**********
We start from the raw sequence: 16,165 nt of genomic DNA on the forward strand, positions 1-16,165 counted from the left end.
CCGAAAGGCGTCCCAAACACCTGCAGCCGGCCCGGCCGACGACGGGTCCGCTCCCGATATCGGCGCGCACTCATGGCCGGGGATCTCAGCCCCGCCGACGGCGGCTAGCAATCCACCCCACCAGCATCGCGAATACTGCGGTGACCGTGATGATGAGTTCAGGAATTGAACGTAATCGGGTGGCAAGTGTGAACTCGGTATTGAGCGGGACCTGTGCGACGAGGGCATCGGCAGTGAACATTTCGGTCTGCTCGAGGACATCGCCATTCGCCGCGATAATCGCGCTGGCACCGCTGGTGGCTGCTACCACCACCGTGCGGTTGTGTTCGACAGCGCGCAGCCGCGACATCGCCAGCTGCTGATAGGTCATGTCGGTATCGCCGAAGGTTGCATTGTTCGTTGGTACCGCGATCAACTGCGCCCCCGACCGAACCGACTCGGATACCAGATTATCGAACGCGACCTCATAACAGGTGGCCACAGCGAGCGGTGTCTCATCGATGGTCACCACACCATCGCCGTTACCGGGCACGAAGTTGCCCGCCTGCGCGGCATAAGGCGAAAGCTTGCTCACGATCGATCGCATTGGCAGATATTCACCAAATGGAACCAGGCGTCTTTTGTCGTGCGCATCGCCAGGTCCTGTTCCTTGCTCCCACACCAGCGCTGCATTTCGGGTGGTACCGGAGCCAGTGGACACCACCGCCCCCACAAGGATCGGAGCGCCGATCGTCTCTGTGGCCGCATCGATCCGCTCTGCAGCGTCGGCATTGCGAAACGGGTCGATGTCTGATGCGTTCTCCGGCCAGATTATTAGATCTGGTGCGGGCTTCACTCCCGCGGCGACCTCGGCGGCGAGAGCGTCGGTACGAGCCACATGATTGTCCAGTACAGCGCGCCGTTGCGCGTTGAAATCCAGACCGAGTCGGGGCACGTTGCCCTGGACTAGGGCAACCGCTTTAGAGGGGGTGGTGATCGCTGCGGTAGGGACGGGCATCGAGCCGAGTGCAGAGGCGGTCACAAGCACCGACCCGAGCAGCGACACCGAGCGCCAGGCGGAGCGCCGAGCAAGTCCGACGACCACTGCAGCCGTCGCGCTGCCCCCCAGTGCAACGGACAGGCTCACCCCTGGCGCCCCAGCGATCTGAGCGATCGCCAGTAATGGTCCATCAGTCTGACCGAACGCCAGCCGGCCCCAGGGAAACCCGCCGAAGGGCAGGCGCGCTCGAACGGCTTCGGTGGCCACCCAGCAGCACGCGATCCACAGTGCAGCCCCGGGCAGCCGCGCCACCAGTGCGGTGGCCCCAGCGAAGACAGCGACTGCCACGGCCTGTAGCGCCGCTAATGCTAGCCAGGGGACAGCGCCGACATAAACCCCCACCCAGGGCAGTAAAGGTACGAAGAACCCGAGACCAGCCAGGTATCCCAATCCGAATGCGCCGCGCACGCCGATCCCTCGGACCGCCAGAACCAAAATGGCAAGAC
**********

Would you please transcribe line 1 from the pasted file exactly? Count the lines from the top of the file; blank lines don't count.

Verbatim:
We start from the raw sequence: 16,165 nt of genomic DNA on the forward strand, positions 1-16,165 counted from the left end.